Jason Byassee: We're listening to you
You no longer have to register to comment on Call & Response. You're welcome.
Ok, so we hear you. You’d like to comment on our blog, but registering is a pain. The steps required between the brilliant thought firing between your synapses and that thought appearing for all the world to see on our blog are unreasonably demanding. We understand—we don’t like registering ourselves (we only asked it of you so we could keep tabs on who was coming and whether they were well-behaved). So, as of now, we at Call & Response have removed the registration requirement. You’re welcome.
This means a few things. First, our apologies to those who took the time to register already. For example, retired bishop Ken Carder told me I sent him unwillingly into the commenting orbit of the blogosphere. It likely took Ken longer than it might take you or me. So to Ken: I apologize. But all is not lost. Aren’t you glad you got your feet wet? And plus, now that you’re already registered, your computer and the website will remember you, and you won’t have to type in your name every time you comment. And that’s time saved.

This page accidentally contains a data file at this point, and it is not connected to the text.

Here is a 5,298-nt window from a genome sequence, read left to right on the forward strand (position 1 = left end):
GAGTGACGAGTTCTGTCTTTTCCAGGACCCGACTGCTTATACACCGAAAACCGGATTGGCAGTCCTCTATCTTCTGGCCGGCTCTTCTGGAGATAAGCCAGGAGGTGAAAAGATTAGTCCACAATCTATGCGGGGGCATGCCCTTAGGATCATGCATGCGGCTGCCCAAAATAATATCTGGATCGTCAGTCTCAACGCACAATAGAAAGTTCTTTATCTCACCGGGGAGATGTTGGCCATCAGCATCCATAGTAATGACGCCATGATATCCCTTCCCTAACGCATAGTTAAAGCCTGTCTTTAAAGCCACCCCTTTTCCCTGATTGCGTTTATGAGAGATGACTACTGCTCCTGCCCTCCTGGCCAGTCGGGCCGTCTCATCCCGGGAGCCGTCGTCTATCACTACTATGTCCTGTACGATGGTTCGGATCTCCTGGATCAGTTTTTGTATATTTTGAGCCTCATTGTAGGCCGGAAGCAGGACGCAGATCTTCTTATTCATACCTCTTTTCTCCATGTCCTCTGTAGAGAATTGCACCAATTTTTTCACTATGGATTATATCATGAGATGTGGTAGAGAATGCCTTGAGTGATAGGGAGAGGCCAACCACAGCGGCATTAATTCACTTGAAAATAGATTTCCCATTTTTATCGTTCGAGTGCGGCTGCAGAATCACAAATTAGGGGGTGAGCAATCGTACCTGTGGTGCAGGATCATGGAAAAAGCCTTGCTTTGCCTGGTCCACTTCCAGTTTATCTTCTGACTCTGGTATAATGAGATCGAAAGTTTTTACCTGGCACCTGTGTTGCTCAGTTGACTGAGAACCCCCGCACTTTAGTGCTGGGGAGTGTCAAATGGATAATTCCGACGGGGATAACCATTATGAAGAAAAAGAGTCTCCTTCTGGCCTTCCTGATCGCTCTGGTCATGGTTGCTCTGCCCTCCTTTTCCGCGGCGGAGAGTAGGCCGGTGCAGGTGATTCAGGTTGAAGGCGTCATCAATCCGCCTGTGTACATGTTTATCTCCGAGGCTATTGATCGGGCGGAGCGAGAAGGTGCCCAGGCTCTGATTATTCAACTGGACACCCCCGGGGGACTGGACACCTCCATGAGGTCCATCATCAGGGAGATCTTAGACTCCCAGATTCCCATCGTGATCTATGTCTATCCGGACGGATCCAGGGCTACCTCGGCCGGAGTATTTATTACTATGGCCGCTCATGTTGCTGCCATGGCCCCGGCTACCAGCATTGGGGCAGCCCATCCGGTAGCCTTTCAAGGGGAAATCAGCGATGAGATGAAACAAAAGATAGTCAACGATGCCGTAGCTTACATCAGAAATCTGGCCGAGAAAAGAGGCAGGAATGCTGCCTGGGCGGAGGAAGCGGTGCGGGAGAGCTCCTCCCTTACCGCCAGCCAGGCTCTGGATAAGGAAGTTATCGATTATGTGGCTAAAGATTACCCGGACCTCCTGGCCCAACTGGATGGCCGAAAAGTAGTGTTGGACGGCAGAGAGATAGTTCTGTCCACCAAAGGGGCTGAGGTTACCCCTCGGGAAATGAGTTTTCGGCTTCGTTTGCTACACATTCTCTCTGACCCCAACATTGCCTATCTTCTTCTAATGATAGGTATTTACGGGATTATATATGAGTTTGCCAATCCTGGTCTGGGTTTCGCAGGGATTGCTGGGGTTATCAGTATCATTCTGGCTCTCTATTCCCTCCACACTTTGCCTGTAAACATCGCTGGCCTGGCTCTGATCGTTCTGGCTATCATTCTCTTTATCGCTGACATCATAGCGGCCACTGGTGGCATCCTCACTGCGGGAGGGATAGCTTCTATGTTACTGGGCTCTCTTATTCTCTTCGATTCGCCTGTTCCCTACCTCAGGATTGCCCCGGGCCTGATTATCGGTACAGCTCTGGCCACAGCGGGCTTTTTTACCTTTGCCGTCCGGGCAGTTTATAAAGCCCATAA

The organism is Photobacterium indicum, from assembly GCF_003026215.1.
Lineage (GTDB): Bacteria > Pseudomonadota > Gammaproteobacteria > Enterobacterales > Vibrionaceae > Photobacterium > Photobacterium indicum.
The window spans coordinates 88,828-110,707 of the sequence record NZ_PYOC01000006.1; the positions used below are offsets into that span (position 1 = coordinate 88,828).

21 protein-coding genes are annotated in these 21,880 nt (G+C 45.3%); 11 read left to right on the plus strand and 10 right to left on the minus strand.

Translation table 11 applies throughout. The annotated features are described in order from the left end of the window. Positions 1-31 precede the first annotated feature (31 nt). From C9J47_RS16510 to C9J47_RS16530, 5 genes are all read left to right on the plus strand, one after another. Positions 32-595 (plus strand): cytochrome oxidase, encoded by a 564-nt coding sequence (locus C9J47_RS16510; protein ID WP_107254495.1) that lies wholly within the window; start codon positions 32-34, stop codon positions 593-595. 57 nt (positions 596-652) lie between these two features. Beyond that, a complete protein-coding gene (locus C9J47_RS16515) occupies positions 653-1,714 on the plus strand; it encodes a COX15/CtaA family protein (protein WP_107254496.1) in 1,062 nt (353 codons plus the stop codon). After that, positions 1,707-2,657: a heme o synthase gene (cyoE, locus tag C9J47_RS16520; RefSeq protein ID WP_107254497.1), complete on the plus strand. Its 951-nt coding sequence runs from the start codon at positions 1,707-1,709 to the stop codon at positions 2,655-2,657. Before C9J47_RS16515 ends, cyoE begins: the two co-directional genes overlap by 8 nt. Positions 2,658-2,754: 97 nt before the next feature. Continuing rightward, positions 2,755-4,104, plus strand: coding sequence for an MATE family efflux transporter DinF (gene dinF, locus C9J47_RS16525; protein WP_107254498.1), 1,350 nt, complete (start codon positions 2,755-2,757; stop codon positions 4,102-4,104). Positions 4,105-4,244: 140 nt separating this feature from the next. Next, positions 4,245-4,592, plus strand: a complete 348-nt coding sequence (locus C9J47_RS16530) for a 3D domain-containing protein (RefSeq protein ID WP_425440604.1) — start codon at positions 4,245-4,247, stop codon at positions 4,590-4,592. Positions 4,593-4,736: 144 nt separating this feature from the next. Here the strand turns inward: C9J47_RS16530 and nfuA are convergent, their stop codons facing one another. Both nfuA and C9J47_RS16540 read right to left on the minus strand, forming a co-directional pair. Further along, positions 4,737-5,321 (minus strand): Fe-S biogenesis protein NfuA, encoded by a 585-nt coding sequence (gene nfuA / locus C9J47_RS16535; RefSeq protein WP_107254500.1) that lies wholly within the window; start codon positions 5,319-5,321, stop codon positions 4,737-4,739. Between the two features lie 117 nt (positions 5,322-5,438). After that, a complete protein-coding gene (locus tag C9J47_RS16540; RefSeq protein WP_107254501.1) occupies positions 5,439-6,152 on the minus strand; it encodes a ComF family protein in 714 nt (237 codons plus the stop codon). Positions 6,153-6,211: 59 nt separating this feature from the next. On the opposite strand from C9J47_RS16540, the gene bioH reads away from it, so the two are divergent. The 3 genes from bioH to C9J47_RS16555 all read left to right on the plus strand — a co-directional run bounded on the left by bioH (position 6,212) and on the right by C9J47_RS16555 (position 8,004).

Second, individual comments will take longer to post. We might make you copy some of those squiggly letters that Ticketmaster and other sites use to prove you’re a presently-breathing person and not some spambot. It’s a headache, I know, especially because as the computers get smarter the lines have to get squigglier. Sorry for that, but it’s less headache than registering. We’ll need your patience as we make this change. And since we have less protection now from spammers and inflammatory remarks, please help us self-police our online community by reporting abuse.
What we’re trying to do, in short, is to be a bit more hospitable to you, gentle reader, as you come and talk with us. In return we’d ask that you show hospitality to your fellow reader and commenter through well-mannered exchange of ideas. It’s like how you’d talk in your church basement or your mother-in-law’s house. You might argue, but you’d do it in a way that suggests Jesus is just around the corner (or might even make the next comment).
Jason Byassee is an executive director of Leadership Education at Duke Divinity.